No, I mean competence as politicians, in persuading other people that they are right and other people are wrong. The forthcoming election is going to be one lot asking you not to let the other lot ruin the country, while the other lot beg you not to let the first lot ruin the country. Rarely these days do you get a politician, through strength of argument, try to persuade someone that you should vote for them because of what they’ll do; it’s all about not letting “the other lot” screw things up, or continue screwing things up.

But, back to how I opened this. I wonder about the state of the parties mainly because I’m genuinely unsure which previous leaders of the parties would recognise the current iterations of their parties least

Let’s go back a fair distance. Say 40 years, March 1975. Back then, of the three main parties, you had the Labour Government led by Harold Wilson, the Conservative Party opposition led by a new-to-the-job Margaret Thatcher (she took over in mid-February) and finally the Liberal Party, led by Jeremy Thorpe.

Let’s take them one at a time.

 

The Labour Party: It’s certainly arguable that Harold Wilson was the most successful politician the UK had had since Churchill, and that he remained that way right through until Tony Blair’s emergence as a political force. I don’t think it’s a coincidence that Wilson, in common with those other two, had few party political principles, and was more concerned with what could be done while in office than ideally what the party ideologues would have wished had been done. However, the ten months between the first and second 1974 elections certainly allowed Wilson to campaign on what successes there had been while in office. It’s also noticeable that his previous experience as Prime Minister between 1964-1970 meant that when he got back in, he didn’t have a ‘period of adjustment’ while he actually got used to being Prime Minister. But even Wilson, let alone those far more to the left in the party would have fallen off his chair at what the Labour party is today. During his time in office, the top rate of income tax was 83% on incomes equivalent to today’ money of about £180,000 per year. His government repealed the 1971 Industrial Relations Act, which among other things outlawed wildcat strikes and limited justifiable strikes. Wilson’s government enacted a raft of positive legal rights for union lay representatives and full-time officials, including paid release from work to undertake training in industrial relations and health and safety. Inflation increased (not necessarily as a result of this; as always, the global economy was blamed) and the economy took several years to recover.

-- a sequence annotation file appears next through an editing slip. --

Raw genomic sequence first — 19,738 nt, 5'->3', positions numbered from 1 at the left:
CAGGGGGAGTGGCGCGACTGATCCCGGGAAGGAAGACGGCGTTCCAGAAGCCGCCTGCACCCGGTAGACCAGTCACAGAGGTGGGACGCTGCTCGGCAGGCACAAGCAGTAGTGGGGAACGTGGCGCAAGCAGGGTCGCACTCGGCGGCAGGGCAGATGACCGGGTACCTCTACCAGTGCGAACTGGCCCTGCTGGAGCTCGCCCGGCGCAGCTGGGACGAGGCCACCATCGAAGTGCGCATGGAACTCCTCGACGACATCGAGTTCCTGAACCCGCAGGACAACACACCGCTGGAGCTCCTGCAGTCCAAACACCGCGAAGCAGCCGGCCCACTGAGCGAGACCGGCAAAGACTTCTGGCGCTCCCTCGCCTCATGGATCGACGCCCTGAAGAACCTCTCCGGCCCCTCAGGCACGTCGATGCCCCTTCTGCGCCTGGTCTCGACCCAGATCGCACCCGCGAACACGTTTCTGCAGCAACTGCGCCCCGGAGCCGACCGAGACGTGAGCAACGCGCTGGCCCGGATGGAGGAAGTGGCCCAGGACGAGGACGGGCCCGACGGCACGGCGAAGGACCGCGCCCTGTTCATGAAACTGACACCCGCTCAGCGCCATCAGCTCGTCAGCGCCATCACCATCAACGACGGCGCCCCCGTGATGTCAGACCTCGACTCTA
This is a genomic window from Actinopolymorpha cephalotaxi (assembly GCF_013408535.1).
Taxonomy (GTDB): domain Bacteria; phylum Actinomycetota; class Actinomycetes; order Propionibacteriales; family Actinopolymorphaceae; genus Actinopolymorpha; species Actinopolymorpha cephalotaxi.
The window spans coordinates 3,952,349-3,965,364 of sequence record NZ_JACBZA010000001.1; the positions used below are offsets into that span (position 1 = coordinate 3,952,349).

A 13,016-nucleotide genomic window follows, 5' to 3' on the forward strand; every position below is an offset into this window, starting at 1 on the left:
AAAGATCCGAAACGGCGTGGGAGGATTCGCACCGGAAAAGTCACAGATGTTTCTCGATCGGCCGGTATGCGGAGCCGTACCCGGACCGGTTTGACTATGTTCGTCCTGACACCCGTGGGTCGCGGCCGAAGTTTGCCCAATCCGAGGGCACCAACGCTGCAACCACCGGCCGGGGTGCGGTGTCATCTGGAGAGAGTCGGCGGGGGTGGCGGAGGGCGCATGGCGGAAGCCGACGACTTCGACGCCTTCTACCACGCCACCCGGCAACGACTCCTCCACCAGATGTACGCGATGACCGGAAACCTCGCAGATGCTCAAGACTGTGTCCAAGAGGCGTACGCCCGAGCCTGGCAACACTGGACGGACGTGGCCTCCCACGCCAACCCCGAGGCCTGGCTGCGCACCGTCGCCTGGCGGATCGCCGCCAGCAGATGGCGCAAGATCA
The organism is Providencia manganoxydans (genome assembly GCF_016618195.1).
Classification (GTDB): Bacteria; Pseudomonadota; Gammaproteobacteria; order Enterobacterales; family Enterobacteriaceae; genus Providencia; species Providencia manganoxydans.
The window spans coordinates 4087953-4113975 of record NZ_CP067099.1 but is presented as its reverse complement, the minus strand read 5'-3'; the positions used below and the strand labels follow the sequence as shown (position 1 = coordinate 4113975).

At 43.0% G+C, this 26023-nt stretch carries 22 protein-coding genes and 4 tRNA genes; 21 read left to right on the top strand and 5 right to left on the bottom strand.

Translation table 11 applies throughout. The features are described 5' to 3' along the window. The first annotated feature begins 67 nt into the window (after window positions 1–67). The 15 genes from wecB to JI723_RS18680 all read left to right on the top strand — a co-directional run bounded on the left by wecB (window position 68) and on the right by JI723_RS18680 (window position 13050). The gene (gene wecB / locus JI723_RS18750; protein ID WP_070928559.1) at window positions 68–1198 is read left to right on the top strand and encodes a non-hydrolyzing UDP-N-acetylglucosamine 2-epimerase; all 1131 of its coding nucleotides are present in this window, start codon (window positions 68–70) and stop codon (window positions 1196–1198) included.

I’ve no doubt that Wilson would have recognised Blair as similar to those who occupied the right wing of Wilson’s Labour party. It would have astonished him, however, how the party itself had moved to the right during the 1990’s and 2000’s. And he would have been contemptuous, I believe, at the overwhelming number of MPs whose lives since school have been solely about politics, whose careers have been pushed forward because of their role as party and ministerial Special Advisors.

He’d have cringed at the egregious nature of what the Labour Party now regards as left wing policies.

 

The Conservative Party. It’s important to remember that when Margaret Thatcher took over as leader of the Conservative Party, she wasn’t anywhere close to being as right wing as she became in the next few years. But by the late 1970s, she completely gone over to the anti-Keynesian monetarist lot. She had been to the right economically of Ted Heath, certainly, but to be fair, that wasn’t difficult. While in Cabinet, as Education Secretary, she was derided as The Milk Snatcher for removing free milk from school pupils. Cabinet papers released much later revealed she had been against the policy but had been forced into it by the Treasury and went along with it because of the doctrine of collective cabinet responsibility. But in the early days of her leadership, she wasn’t looking to privatise everything in sight, and it’s forgotten than even when in power, there were real increases year on year in NHS funding, at a rate which would astonish today’s generation of labour, let alone conservative politicians. Unlike Wilson, however, she was an ideologue; it was just that her ideology moved to the right between 1974 and 1979, and even further to the right thereafter.